Lucinda Green: how to become a good cross-country rider

  • Do you know what your three jobs are as a cross-country rider and how to train your horse to safely get to the other side of every fence? According to six-time Badminton winner Lucinda Green, there is a science to achieving this and it has to be learned, perfected and continually practised.

    1. Remember the three ‘Fs’


    There are three ingredients for focusing a horse so that he sees a fence and reads it correctly — your eyes, hands and legs.

    “A lot of riders don’t think eyes, but eyes are for intention and I was always taught that if you don’t have intention, don’t bother to ride,” says Lucinda. “I find it helps to imagine there is an invisible wire linking my horse’s eyes to my calves so that we’re focusing together.”


    “If a horse has agile footwork in front of a fence, he is much less likely to fall. It’s good for horses to have to think for themselves,” adds Lucinda.


    “It’s not fun if a horse doesn’t want to jump a fence and you have to ask yourself why — does he lack confidence or is he naughty?

    2. Learn the three ‘Fs’ at home

    When teaching, Lucinda uses a course of five narrow 4ft poles that are no more than 2ft high. Jump them in trot and halt for 10 seconds after clearing the last.

    “There are two rules: no running out and no cantering because that will be too fast for the horse to see the jump,” says Lucinda. “It doesn’t matter if they knock it down, but if they stop don’t turn away. The fences are small enough to walk over.”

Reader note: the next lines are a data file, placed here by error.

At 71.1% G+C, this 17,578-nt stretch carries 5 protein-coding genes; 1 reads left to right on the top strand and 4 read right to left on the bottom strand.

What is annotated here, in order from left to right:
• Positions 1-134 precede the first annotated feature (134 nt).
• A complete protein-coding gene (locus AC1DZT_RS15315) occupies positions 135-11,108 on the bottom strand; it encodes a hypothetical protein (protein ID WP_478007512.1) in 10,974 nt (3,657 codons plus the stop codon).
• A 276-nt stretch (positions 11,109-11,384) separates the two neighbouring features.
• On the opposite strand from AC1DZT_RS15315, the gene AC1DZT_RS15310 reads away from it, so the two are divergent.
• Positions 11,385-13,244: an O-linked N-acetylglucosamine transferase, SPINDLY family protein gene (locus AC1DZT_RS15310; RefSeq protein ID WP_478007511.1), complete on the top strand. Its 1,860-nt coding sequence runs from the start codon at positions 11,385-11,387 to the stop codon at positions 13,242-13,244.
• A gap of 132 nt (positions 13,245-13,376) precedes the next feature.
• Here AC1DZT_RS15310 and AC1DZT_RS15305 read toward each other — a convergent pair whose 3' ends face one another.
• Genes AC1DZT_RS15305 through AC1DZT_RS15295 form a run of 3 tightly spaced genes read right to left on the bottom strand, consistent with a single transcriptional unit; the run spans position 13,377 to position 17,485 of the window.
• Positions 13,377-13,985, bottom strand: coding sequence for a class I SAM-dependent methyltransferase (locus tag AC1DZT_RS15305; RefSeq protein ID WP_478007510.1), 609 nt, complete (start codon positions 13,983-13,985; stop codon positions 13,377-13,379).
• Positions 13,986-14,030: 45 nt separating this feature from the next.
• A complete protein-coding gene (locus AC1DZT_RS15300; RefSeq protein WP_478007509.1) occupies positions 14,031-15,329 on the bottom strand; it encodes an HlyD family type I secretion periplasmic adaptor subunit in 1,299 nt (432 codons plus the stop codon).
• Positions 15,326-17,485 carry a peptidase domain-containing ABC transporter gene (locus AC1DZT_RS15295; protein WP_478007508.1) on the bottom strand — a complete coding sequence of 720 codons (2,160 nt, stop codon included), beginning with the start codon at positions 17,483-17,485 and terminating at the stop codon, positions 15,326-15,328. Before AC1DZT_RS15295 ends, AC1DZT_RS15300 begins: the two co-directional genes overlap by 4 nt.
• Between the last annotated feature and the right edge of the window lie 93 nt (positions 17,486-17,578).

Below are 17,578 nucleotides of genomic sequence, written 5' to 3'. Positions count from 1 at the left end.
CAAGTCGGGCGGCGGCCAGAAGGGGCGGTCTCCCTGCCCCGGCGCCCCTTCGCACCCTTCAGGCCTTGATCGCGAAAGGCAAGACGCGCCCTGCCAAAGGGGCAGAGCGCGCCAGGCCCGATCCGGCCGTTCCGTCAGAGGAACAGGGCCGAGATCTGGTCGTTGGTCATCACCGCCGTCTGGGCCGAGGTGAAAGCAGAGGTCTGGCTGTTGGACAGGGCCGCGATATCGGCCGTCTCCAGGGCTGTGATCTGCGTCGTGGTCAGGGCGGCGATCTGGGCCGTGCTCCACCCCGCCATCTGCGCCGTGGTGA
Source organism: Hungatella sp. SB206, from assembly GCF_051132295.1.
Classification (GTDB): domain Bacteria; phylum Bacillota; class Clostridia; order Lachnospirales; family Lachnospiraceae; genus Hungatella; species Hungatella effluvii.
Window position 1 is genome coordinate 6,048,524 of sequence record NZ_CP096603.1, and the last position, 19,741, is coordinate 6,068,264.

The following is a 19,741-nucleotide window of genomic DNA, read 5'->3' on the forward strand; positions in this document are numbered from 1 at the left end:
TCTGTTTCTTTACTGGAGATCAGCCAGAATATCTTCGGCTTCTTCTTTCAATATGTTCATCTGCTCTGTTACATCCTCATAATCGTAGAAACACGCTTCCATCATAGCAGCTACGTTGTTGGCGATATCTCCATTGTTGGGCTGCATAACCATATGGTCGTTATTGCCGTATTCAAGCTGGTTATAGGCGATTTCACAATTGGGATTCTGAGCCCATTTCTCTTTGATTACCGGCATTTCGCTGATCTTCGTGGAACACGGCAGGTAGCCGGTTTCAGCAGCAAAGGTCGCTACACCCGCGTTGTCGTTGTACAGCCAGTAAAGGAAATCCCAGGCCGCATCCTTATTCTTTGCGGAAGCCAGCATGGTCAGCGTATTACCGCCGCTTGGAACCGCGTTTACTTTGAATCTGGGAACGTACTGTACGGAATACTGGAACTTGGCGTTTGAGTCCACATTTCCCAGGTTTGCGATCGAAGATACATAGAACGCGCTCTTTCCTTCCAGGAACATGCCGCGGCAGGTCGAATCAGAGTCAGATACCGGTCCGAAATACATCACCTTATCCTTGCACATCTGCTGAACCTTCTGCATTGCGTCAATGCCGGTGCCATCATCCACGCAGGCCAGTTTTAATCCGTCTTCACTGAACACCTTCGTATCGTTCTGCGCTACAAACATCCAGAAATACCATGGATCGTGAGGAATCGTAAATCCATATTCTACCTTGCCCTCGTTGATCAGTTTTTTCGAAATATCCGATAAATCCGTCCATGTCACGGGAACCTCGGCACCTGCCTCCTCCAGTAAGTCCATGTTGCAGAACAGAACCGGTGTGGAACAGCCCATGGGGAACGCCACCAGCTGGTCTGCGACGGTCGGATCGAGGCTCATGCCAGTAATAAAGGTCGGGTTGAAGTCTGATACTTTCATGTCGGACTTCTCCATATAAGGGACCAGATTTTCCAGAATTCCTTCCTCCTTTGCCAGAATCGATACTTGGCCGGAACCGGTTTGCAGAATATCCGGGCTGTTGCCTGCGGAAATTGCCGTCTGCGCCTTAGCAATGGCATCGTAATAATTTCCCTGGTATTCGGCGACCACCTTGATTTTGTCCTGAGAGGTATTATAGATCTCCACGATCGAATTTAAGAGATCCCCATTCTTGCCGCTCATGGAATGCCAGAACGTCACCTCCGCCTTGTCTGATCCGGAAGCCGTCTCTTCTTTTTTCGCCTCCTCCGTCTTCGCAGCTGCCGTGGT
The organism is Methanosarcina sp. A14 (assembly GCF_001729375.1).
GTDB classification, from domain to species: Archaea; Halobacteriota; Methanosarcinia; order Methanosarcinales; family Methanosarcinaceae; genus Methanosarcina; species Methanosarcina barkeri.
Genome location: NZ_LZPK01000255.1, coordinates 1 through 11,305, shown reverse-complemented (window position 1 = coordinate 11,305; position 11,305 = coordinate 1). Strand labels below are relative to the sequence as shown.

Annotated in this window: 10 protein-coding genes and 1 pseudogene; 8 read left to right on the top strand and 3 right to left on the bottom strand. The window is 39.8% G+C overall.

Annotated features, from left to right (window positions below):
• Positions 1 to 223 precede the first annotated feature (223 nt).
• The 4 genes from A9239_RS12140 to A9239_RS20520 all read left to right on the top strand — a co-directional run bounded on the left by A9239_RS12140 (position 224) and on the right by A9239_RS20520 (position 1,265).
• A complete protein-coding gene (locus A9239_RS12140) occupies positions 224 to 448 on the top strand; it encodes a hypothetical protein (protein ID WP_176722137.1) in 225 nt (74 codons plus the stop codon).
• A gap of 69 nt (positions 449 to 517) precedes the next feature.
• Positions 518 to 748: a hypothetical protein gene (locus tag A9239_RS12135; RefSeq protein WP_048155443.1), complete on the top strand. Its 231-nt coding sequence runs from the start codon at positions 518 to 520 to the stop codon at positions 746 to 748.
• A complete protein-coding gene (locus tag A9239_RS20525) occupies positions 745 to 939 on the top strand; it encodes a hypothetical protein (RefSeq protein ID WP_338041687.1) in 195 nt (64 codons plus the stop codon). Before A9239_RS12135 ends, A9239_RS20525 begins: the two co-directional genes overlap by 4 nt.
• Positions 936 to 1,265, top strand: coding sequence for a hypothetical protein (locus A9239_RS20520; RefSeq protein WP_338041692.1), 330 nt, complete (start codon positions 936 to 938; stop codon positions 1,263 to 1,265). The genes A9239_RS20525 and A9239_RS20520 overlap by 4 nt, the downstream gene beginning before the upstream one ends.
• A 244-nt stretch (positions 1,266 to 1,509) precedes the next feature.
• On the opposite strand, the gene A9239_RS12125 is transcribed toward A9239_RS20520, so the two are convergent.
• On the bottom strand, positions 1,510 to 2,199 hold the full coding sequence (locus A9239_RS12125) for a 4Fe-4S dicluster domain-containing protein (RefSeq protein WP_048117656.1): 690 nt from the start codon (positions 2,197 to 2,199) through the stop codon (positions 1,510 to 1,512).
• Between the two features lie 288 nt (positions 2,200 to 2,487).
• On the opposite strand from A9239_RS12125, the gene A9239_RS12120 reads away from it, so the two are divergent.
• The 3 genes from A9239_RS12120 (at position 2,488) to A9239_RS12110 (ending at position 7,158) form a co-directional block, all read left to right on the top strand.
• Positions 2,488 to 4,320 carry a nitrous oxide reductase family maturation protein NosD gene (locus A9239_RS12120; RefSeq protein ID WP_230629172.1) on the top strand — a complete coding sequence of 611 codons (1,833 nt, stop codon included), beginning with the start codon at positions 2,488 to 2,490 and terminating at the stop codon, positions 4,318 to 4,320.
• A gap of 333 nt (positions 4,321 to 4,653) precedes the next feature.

Looking ahead to the next fence is important.

    “Look where you want to go before making the turn so that you give your horse intention. If you’re not focusing, how can he?”

    This exercise is a good way to see how both horse and rider cope under pressure and in a tight space.

    “Cross-country isn’t just about big galloping fences — there are combinations that require a more controlled pace and a horse that pays attention,” adds Lucinda.

    3. Aim for the feeling of putting your horse in a tube of your legs

    “It’s not a constant grind, just a connection — your hands guide and legs steer while your eyes focus. Think of it as a cuddle, not a severe squeeze,” explains Lucinda.

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    4. A good cross-country rider has three jobs to do. The easiest way to remember is by an acronym — ELBOW

    E is for engine
    L is for line
    B is for balance
    OW if you forget one of the above

    “About 200 yards out from a fence I start to change the balance and the speed, put my horse in the tube and really focus his eyes. Once I’ve done my three jobs it is up to him to jump the fence,” says Lucinda.

    Don’t miss our exclusive interview with Lucinda Green and her daughter Lissa in this week’s issue of Horse & Hound magazine (16 February 2017)

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